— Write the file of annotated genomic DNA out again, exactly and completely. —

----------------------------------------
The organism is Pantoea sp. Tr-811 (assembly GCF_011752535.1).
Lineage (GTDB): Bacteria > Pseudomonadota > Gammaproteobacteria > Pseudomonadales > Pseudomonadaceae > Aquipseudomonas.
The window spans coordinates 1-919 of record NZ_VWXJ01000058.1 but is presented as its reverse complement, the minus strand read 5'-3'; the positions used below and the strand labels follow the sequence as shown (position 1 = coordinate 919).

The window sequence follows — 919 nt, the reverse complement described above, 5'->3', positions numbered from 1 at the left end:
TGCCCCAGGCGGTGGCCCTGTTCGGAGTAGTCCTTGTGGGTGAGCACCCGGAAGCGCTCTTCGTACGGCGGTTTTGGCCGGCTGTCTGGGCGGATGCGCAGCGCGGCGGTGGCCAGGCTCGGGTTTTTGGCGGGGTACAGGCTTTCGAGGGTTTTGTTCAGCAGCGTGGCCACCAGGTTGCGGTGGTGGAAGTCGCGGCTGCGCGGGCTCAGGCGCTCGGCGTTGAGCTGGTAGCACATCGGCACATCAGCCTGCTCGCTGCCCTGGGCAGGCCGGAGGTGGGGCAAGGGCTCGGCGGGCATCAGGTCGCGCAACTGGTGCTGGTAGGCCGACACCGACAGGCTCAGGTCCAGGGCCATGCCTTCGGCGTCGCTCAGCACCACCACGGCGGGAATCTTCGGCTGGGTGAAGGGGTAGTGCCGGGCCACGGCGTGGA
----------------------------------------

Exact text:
The organism is Pantoea sp. Tr-811 (assembly GCF_011752535.1).
Lineage (GTDB): Bacteria > Pseudomonadota > Gammaproteobacteria > Pseudomonadales > Pseudomonadaceae > Aquipseudomonas.
The window spans coordinates 1-919 of record NZ_VWXJ01000058.1 but is presented as its reverse complement, the minus strand read 5'-3'; the positions used below and the strand labels follow the sequence as shown (position 1 = coordinate 919).

The window sequence follows — 919 nt, the reverse complement described above, 5'->3', positions numbered from 1 at the left end:
TGCCCCAGGCGGTGGCCCTGTTCGGAGTAGTCCTTGTGGGTGAGCACCCGGAAGCGCTCTTCGTACGGCGGTTTTGGCCGGCTGTCTGGGCGGATGCGCAGCGCGGCGGTGGCCAGGCTCGGGTTTTTGGCGGGGTACAGGCTTTCGAGGGTTTTGTTCAGCAGCGTGGCCACCAGGTTGCGGTGGTGGAAGTCGCGGCTGCGCGGGCTCAGGCGCTCGGCGTTGAGCTGGTAGCACATCGGCACATCAGCCTGCTCGCTGCCCTGGGCAGGCCGGAGGTGGGGCAAGGGCTCGGCGGGCATCAGGTCGCGCAACTGGTGCTGGTAGGCCGACACCGACAGGCTCAGGTCCAGGGCCATGCCTTCGGCGTCGCTCAGCACCACCACGGCGGGAATCTTCGGCTGGGTGAAGGGGTAGTGCCGGGCCACGGCGTGGA